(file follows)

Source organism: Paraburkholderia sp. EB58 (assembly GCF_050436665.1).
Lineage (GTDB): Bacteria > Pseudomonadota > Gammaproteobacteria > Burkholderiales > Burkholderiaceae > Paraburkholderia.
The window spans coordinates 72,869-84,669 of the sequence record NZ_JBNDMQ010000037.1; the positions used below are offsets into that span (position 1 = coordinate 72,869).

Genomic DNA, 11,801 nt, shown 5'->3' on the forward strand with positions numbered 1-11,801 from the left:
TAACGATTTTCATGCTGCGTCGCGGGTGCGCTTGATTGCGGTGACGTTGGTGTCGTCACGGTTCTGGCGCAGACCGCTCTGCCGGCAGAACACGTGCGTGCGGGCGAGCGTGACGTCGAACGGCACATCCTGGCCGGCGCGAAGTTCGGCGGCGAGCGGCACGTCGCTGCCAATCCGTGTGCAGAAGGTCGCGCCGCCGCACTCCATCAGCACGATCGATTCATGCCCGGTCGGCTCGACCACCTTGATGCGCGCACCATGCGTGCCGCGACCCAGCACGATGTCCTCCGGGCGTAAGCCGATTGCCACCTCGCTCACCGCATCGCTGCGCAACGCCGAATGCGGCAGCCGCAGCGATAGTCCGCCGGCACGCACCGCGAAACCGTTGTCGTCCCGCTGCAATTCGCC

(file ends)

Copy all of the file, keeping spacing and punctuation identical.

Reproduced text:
Source organism: Paraburkholderia sp. EB58 (assembly GCF_050436665.1).
Lineage (GTDB): Bacteria > Pseudomonadota > Gammaproteobacteria > Burkholderiales > Burkholderiaceae > Paraburkholderia.
The window spans coordinates 72,869-84,669 of the sequence record NZ_JBNDMQ010000037.1; the positions used below are offsets into that span (position 1 = coordinate 72,869).

Genomic DNA, 11,801 nt, shown 5'->3' on the forward strand with positions numbered 1-11,801 from the left:
TAACGATTTTCATGCTGCGTCGCGGGTGCGCTTGATTGCGGTGACGTTGGTGTCGTCACGGTTCTGGCGCAGACCGCTCTGCCGGCAGAACACGTGCGTGCGGGCGAGCGTGACGTCGAACGGCACATCCTGGCCGGCGCGAAGTTCGGCGGCGAGCGGCACGTCGCTGCCAATCCGTGTGCAGAAGGTCGCGCCGCCGCACTCCATCAGCACGATCGATTCATGCCCGGTCGGCTCGACCACCTTGATGCGCGCACCATGCGTGCCGCGACCCAGCACGATGTCCTCCGGGCGTAAGCCGATTGCCACCTCGCTCACCGCATCGCTGCGCAACGCCGAATGCGGCAGCCGCAGCGATAGTCCGCCGGCACGCACCGCGAAACCGTTGTCGTCCCGCTGCAATTCGCC